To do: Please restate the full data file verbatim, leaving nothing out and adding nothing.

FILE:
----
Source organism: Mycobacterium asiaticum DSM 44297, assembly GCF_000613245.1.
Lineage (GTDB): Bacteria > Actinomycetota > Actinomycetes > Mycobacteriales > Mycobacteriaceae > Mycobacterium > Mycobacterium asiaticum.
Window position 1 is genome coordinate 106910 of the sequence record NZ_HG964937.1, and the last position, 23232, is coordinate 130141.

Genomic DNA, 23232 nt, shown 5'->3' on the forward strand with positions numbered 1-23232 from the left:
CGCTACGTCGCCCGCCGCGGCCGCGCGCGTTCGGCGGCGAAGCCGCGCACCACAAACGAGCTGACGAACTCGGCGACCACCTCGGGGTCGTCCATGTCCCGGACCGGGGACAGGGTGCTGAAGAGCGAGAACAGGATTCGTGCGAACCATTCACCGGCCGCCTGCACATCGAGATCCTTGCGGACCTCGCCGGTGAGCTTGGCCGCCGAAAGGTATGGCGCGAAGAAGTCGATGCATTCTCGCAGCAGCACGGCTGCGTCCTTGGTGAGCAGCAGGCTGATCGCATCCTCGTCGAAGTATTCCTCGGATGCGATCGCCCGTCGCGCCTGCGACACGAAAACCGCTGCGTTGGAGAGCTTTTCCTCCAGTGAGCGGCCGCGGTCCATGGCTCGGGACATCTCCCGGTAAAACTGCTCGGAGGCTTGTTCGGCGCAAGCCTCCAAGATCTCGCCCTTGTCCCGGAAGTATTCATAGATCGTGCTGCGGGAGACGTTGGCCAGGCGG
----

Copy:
Source organism: Mycobacterium asiaticum DSM 44297, assembly GCF_000613245.1.
Lineage (GTDB): Bacteria > Actinomycetota > Actinomycetes > Mycobacteriales > Mycobacteriaceae > Mycobacterium > Mycobacterium asiaticum.
Window position 1 is genome coordinate 106910 of the sequence record NZ_HG964937.1, and the last position, 23232, is coordinate 130141.

Genomic DNA, 23232 nt, shown 5'->3' on the forward strand with positions numbered 1-23232 from the left:
CGCTACGTCGCCCGCCGCGGCCGCGCGCGTTCGGCGGCGAAGCCGCGCACCACAAACGAGCTGACGAACTCGGCGACCACCTCGGGGTCGTCCATGTCCCGGACCGGGGACAGGGTGCTGAAGAGCGAGAACAGGATTCGTGCGAACCATTCACCGGCCGCCTGCACATCGAGATCCTTGCGGACCTCGCCGGTGAGCTTGGCCGCCGAAAGGTATGGCGCGAAGAAGTCGATGCATTCTCGCAGCAGCACGGCTGCGTCCTTGGTGAGCAGCAGGCTGATCGCATCCTCGTCGAAGTATTCCTCGGATGCGATCGCCCGTCGCGCCTGCGACACGAAAACCGCTGCGTTGGAGAGCTTTTCCTCCAGTGAGCGGCCGCGGTCCATGGCTCGGGACATCTCCCGGTAAAACTGCTCGGAGGCTTGTTCGGCGCAAGCCTCCAAGATCTCGCCCTTGTCCCGGAAGTATTCATAGATCGTGCTGCGGGAGACGTTGGCCAGGCGG